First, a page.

An apparently remorseful Bianca Rojas-Latraverse, the ex-girlfriend of former World Champion Jonathan Duhamel, was released from prison this week having served two-thirds her sentence for orchestrating the brutal home invasion robbery of her former boyfriend.
Duhamel, who won $8.9 million with his first-place finish at the WSOP, was bound and beaten by two masked men when he answered the door at his home in the suburbs of Montreal in December 2011. The assailants made off with about $150,000 in cash, a Rolex watch, and Duhamel’s 2010 WSOP Main Event bracelet.
Canadian police quickly arrested Rojas-Latraverse, then 20, as well as accomplices 22-year-old John Stephan Clark Lemay and 26-year-old Andre Robert Perron, the latter two being charged with breaking and entering robbery, assault, and forcible confinement. Another accomplice, Andres Valderrama, the getaway driver, was arrested at a later date.
Wanted to Stay in Prison
Rojas-Latraverse persistently denied her involvement in the robbery, but the judge disagreed and found her guilty of being the “brains” behind the operation, sentencing her to three-and-a-half years. Crucial to her conviction was the fact that she had sent text messages to a girlfriend outlining her plans for the attack several months earlier.
Rojas-Latraverse told the parole board this month that she wished to remain in prison to serve her full sentence, because she hoped it would “reduce the pain” of her victim. However, the board ruled that she should be released, citing a difficult childhood filled with parental rejection, sexual abuse and bullying as mitigating factors.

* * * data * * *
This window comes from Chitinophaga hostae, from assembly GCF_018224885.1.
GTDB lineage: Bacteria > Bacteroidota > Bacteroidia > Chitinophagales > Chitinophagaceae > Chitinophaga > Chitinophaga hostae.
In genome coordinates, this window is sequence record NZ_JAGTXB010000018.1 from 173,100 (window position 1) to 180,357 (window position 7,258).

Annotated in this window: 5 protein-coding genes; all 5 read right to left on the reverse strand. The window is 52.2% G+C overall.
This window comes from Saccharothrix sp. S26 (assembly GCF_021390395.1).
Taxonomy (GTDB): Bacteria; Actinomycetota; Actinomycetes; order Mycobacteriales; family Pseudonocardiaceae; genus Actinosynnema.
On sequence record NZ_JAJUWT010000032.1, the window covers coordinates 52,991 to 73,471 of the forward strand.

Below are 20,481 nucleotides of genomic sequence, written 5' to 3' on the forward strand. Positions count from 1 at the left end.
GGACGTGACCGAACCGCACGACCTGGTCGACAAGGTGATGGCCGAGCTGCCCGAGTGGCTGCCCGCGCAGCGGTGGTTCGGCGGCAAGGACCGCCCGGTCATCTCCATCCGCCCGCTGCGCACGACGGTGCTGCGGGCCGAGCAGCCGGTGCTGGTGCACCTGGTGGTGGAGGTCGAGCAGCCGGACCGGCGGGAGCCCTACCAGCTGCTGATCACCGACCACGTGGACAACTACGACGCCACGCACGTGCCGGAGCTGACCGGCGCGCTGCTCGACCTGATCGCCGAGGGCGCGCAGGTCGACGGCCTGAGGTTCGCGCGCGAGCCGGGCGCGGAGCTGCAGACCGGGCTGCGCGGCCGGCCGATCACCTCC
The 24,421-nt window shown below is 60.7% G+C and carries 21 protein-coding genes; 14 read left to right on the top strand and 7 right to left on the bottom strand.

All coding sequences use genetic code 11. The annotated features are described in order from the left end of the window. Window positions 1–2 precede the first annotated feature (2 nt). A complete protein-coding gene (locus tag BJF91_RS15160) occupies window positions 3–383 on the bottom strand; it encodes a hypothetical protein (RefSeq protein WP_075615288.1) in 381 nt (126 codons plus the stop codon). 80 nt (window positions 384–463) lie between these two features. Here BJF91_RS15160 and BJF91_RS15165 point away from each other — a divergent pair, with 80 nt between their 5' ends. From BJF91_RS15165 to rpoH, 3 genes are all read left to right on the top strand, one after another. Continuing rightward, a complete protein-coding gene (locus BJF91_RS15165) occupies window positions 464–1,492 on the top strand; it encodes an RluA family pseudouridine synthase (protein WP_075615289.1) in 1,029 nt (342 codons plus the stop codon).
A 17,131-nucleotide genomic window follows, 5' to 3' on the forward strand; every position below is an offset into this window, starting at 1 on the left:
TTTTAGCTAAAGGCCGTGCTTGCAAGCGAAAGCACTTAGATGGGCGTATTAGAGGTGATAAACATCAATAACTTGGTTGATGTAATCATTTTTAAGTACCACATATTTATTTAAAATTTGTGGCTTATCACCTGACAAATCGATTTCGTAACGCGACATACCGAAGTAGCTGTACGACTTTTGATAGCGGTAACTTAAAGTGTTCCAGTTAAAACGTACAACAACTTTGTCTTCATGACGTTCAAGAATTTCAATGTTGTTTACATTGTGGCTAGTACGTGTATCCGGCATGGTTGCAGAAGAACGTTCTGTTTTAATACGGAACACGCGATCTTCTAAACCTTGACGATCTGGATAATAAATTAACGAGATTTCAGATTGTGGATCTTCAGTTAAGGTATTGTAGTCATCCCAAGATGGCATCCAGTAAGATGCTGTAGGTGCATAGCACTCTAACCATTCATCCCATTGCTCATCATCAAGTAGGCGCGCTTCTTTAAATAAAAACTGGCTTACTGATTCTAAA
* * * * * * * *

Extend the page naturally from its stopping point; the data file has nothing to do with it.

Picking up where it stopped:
“The Corrections and Conditional Release Act stipulates that you will be released under supervision on the prescribed date and remain (free) until your sentence expires,” the board ruled. “The main factors that contributed to your criminal behavior are poor management of your emotions, and lax and criminal values idleness, significant emotional immaturity and the lure of easy money,” it added.
From Strength to Strength
Her “victim,” meanwhile, has gone from strength to strength. In the months following the assault, Duhamel wrote in his blog: “My desire to compete, to surpass myself, to win, had disappeared. I had to draw deeply into my soul to find the energy and motivation to keep going.”
Duhamel drew deeply, and within a month he was at the PokerStars Caribbean Adventure where he went on a tear. First, he finished fourth in the Super High Roller event for $313,600, then fifth in the 8-max Turbo tournament ($7,990), before winning the 8-max ($239,830) and placing second in the 8-Max High-Roller ($634,550). Since the robbery, Duhamel has amassed over $2 million in tournament earnings, making him the most successful WSOP Champion, post-win, since Joe Hachem.
The missing WSOP bracelet was found, bent and broken, in a trash can by a road sweeper several months later, with the engraved winner’s name partially scratched off. Duhamel was awarded a replacement at the following year’s WSOP.